- Jesus knew the Word and was able to overcome Satan’s temptations by quoting the Word (see Matthew 4).
- King David knew the Word of God was the key to purity and being able to navigate his spiritual walk (Psalm 119:9-11, 111).
- “I don’t think I need to wear ALL of my uniform”
In professional sports, you do what the coach tells you to do, and wear what the coach tells you to wear, or you’re off the team. How can we approach the Kingdom’s work with any less commitment?
There is a reason that a helmet is required gear for professional football players. In the same way, believers must understand that wearing the “full armor of God” is not a recommendation. It is required gear.
“Therefore put on the full armor of God, so that when the day of evil comes, you may be able to stand your ground, and after you have done everything, to stand.” (Eph. 6:13)
- “I’ll stay in the game as long as it’s easy and I am entertained.”
Many link religion with good feelings and comfort. It is true that being forgiven feels good, and that the hope of heaven brings comfort, but Christians should not expect that serving the Lord will be easy. Jesus said that a disciple should not expect to be above his master (Matt. 10:24-25a)
Therefore, the disciple of Christ should expect difficulties and challenges, because that what Jesus experienced. Experiencing trials and tribulation, particularly as we approach the end of time, will be the norm, not the exception. The cost of discipleship is high, but the reward that will come to the good and faithful servant is beyond imagination. Be willing to pay the price.
“…If anyone would come after me, he must deny himself and take up his cross and follow me. For whoever wants to save his life will lose it, but whoever loses his life for me and for the gospel will save it.” (Mark 8:34-35)
- “I’m here to talk to you about what I want to get from the team, not what I can do to support the team.”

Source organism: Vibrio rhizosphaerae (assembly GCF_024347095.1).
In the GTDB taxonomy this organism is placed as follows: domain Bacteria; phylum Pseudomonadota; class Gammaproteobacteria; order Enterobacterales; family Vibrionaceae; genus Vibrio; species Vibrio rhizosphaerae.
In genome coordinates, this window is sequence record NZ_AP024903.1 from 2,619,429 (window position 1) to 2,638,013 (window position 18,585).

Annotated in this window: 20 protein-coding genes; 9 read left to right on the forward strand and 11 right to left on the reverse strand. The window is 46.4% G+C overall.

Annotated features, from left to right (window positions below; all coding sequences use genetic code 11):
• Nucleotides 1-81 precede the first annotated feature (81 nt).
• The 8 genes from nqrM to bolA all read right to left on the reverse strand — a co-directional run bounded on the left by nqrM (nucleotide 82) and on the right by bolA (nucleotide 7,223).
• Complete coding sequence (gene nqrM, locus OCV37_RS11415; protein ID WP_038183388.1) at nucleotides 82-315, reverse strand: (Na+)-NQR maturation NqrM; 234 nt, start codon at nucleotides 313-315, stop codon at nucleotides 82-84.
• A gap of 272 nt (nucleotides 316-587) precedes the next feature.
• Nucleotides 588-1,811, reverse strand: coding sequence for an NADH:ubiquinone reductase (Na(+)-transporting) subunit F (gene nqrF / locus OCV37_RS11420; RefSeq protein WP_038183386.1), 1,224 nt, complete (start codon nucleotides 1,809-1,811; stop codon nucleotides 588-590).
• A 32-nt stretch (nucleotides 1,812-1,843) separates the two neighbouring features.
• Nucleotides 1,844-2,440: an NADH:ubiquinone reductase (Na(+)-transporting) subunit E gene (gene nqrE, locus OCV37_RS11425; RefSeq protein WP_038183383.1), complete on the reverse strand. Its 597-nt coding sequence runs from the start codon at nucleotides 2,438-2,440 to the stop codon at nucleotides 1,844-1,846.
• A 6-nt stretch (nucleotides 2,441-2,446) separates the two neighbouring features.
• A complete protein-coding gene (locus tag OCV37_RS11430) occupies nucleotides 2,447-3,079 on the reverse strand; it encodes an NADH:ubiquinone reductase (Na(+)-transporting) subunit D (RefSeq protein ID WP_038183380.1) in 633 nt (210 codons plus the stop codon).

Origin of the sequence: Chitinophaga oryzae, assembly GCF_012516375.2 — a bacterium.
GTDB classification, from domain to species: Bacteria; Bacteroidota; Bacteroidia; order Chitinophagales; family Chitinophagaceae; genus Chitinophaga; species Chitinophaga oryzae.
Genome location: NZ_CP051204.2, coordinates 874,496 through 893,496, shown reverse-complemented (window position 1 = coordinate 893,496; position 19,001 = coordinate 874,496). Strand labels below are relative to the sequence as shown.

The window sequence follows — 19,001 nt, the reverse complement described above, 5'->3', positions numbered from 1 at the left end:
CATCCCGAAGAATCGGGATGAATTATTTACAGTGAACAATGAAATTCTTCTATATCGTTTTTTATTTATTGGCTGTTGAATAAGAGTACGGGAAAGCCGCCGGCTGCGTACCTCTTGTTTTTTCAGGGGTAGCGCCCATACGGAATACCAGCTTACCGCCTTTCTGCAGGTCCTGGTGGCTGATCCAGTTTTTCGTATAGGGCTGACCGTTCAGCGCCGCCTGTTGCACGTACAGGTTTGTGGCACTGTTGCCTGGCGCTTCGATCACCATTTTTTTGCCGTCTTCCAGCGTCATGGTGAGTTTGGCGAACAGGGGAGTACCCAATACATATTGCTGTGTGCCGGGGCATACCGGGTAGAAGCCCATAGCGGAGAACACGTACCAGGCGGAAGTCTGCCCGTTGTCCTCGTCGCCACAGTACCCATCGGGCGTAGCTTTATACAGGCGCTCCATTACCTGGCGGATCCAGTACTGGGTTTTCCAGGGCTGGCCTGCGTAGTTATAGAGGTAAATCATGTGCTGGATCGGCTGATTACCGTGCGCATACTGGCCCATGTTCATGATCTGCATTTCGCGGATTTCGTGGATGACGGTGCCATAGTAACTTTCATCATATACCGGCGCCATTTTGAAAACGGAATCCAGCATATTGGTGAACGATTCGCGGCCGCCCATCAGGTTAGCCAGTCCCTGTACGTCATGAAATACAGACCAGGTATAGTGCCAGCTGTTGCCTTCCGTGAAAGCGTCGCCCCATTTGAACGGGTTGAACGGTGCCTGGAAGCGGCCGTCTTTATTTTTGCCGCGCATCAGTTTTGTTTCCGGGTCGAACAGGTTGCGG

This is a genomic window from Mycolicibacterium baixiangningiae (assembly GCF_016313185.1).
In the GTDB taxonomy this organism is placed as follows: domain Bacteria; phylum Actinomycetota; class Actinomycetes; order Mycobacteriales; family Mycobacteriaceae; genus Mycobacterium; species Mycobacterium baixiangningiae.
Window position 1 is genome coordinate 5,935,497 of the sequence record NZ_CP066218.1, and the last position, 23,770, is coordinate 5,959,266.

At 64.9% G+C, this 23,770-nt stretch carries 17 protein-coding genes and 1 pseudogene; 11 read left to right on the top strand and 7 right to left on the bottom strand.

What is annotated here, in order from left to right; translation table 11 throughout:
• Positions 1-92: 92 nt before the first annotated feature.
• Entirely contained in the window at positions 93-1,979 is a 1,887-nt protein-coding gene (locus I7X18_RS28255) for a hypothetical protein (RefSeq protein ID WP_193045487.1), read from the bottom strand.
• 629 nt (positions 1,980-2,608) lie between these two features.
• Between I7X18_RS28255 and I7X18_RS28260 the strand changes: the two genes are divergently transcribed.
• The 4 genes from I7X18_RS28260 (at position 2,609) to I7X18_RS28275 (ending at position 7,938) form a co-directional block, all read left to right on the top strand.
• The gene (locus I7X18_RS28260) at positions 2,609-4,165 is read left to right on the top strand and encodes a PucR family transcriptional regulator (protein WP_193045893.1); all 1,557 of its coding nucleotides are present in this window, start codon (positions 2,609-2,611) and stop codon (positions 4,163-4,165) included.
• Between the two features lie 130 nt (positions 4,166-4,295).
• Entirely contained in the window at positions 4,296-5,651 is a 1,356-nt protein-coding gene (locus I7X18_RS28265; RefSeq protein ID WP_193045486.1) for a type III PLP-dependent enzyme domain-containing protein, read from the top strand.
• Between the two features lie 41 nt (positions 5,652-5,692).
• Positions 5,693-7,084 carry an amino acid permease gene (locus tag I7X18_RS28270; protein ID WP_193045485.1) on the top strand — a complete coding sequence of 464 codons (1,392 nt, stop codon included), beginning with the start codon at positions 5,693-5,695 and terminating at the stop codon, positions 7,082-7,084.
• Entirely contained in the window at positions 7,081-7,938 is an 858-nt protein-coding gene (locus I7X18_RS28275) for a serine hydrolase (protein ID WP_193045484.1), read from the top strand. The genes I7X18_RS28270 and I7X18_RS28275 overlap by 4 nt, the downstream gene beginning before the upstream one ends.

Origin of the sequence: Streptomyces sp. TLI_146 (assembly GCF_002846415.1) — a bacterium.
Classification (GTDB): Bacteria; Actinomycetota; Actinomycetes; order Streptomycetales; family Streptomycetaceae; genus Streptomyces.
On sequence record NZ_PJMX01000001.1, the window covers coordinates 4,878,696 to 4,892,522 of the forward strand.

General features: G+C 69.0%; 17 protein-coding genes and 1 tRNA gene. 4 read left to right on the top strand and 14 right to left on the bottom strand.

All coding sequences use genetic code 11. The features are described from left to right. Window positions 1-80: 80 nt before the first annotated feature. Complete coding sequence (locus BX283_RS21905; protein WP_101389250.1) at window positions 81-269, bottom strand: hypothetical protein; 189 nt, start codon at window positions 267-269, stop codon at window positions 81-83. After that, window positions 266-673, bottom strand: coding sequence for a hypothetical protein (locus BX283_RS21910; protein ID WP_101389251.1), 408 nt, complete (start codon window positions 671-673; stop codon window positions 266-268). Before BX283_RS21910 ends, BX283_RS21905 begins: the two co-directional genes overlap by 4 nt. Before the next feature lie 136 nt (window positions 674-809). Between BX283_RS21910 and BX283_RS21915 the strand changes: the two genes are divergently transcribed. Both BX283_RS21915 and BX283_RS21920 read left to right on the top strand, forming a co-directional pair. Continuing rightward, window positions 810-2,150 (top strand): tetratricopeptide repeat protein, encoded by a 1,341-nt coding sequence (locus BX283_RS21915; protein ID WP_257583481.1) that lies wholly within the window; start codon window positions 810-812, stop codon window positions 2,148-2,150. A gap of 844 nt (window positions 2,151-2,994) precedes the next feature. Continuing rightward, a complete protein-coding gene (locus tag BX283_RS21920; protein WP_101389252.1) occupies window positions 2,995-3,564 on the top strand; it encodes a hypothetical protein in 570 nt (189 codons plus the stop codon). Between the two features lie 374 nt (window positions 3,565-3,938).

Can you imagine the expression on the coach’s face if a prospective player said this during the interview process? I guarantee there would be no second interview and no invitation to join the team. No coach wants a player who thinks only of himself.
A good coach will look for players who want to do what they can to support the team (not the other way around). If you allow me to continue this analogy, let me say that God is a great coach. And He desires that every team member—every believer, contribute their best in support of the team, which is the Kingdom’s work. “I’m just not getting anything out of church” is not an acceptable excuse to not go to church. Why? Because believers are to focus more on what they bring to the church, how they can support the mission and ministry of the church, and how they can worship God at the church more than what blessings they receive through the ministry of the church.
The proper mindset is: How can I best serve God and others through the ministry of the church—not how can the church be a blessing to me. And remember, when our priorities are right, and we invest in the right things, there will be an eternal reward.
- “Whoever wants to save his life will lose it, but whoever loses his life for me and for the gospel will save it.” (Mark 8:35; Gal. 2:20)
- “Do not lay up for yourselves treasures on earth, where moth and rust destroy and where thieves break in and steal,but lay up for yourselves treasures in heaven, where neither moth nor rust destroys and where thieves do not break in and steal. For where your treasure is, there your heart will be also.” (Matt. 6:19-21)
Two-thousand years ago, Jesus did not focus on gathering great crowds; He focused on finding and discipling the committed. It is the same today. Jesus values commitment. It honors God when Christians are Christ-like—bold, brave, faithful, and truly committed to following as God leads.
Key passages to consider
- “Not everyone who says, ‘Lord, Lord,’ will enter the kingdom …Many will say to me on that day, ‘Lord, Lord, did we not prophesy in your name and…drive out demons and…perform many miracles?’ Then I will tell them plainly, ‘I never knew you. Away from me, you evildoers!’” (Matt. 7:21-23)
- “When the Son of Man comes in his glory, and all the angels with him, he will sit on his glorious throne. All the nations will be gathered before him, and he will separate the people one from another as a shepherd separates the sheep from the goats. He will put the sheep on his right and the goats on his left. “Then the King will say to those on his right, ‘Come, you who are blessed by my Father; take your inheritance, the kingdom prepared for you…For I was hungry and you gave me something to eat, I was thirsty and you gave me something to drink, I was a stranger and you invited me in, 36 I needed clothes and you clothed me, I was sick and you looked after me, I was in prison and you came to visit me.’ “Then the righteous will [ask], ‘Lord, when did we see you hungry and feed you, or thirsty and give you… drink? When did we…invite you in, or…clothe you? When did we see you sick or in prison and go to visit you?’ “The King will reply, ‘Truly I tell you, whatever you did for one of the least of these brothers and sisters of mine, you did for me.’” (Matthew 25:31-40)